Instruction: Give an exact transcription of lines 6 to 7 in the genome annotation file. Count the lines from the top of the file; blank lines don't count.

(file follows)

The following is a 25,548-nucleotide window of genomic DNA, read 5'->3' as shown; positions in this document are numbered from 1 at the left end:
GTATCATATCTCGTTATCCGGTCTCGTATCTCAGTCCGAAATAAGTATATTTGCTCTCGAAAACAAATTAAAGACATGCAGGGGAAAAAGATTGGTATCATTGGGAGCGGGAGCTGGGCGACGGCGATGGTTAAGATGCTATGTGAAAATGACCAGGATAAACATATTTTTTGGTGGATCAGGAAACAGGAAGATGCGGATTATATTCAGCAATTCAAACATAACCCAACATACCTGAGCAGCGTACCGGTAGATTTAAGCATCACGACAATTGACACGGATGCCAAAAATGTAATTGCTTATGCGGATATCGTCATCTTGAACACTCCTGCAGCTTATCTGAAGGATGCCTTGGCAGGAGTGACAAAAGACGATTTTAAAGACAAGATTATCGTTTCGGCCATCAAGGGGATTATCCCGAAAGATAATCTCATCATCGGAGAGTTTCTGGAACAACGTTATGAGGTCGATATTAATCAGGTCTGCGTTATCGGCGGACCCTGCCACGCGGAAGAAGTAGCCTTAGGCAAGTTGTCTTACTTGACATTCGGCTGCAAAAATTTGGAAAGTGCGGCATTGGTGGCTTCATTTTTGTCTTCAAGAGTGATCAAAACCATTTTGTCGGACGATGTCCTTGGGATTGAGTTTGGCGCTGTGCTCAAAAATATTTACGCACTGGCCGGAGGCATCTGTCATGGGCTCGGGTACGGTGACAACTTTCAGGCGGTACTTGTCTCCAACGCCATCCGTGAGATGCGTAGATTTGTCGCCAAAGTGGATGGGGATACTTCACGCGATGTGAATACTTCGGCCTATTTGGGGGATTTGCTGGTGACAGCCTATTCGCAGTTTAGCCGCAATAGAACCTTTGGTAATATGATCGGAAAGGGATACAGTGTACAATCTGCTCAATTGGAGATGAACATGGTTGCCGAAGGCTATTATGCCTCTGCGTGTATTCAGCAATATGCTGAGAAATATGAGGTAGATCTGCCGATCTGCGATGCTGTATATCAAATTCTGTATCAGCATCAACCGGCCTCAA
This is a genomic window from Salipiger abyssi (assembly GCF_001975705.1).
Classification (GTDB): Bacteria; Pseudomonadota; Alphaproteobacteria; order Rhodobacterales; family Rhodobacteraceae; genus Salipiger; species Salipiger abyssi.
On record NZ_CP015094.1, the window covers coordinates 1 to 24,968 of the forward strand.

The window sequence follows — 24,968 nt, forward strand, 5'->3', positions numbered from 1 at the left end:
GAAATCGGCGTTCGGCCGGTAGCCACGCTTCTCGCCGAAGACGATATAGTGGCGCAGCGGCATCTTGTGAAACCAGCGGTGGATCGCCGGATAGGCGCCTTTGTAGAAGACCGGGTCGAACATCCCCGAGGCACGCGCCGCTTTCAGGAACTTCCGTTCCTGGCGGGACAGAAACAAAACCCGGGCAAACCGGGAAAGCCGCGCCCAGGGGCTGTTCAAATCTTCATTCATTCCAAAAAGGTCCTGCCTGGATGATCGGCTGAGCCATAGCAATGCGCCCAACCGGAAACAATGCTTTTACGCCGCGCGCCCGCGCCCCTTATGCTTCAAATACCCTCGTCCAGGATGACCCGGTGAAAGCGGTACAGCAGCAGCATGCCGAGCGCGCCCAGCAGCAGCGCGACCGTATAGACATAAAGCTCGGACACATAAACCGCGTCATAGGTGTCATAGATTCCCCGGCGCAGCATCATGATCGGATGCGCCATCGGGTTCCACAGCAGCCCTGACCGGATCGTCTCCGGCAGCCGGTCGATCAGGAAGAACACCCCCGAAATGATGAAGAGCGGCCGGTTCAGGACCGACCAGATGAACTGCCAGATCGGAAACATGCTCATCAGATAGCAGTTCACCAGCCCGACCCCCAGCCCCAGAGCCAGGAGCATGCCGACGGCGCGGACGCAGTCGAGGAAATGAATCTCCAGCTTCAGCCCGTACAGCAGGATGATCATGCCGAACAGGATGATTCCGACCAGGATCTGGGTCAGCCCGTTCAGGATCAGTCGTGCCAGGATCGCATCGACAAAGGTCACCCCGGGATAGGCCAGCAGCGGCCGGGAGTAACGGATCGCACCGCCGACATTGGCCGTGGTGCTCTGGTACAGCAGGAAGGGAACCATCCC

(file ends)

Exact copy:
The window sequence follows — 24,968 nt, forward strand, 5'->3', positions numbered from 1 at the left end:
GAAATCGGCGTTCGGCCGGTAGCCACGCTTCTCGCCGAAGACGATATAGTGGCGCAGCGGCATCTTGTGAAACCAGCGGTGGATCGCCGGATAGGCGCCTTTGTAGAAGACCGGGTCGAACATCCCCGAGGCACGCGCCGCTTTCAGGAACTTCCGTTCCTGGCGGGACAGAAACAAAACCCGGGCAAACCGGGAAAGCCGCGCCCAGGGGCTGTTCAAATCTTCATTCATTCCAAAAAGGTCCTGCCTGGATGATCGGCTGAGCCATAGCAATGCGCCCAACCGGAAACAATGCTTTTACGCCGCGCGCCCGCGCCCCTTATGCTTCAAATACCCTCGTCCAGGATGACCCGGTGAAAGCGGTACAGCAGCAGCATGCCGAGCGCGCCCAGCAGCAGCGCGACCGTATAGACATAAAGCTCGGACACATAAACCGCGTCATAGGTGTCATAGATTCCCCGGCGCAGCATCATGATCGGATGCGCCATCGGGTTCCACAGCAGCCCTGACCGGATCGTCTCCGGCAGCCGGTCGATCAGGAAGAACACCCCCGAAATGATGAAGAGCGGCCGGTTCAGGACCGACCAGATGAACTGCCAGATCGGAAACATGCTCATCAGATAGCAGTTCACCAGCCCGACCCCCAGCCCCAGAGCCAGGAGCATGCCGACGGCGCGGACGCAGTCGAGGAAATGAATCTCCAGCTTCAGCCCGTACAGCAGGATGATCATGCCGAACAGGATGATTCCGACCAGGATCTGGGTCAGCCCGTTCAGGATCAGTCGTGCCAGGATCGCATCGACAAAGGTCACCCCGGGATAGGCCAGCAGCGGCCGGGAGTAACGGATCGCACCGCCGACATTGGCCGTGGTGCTCTGGTACAGCAGGAAGGGAACCATCCC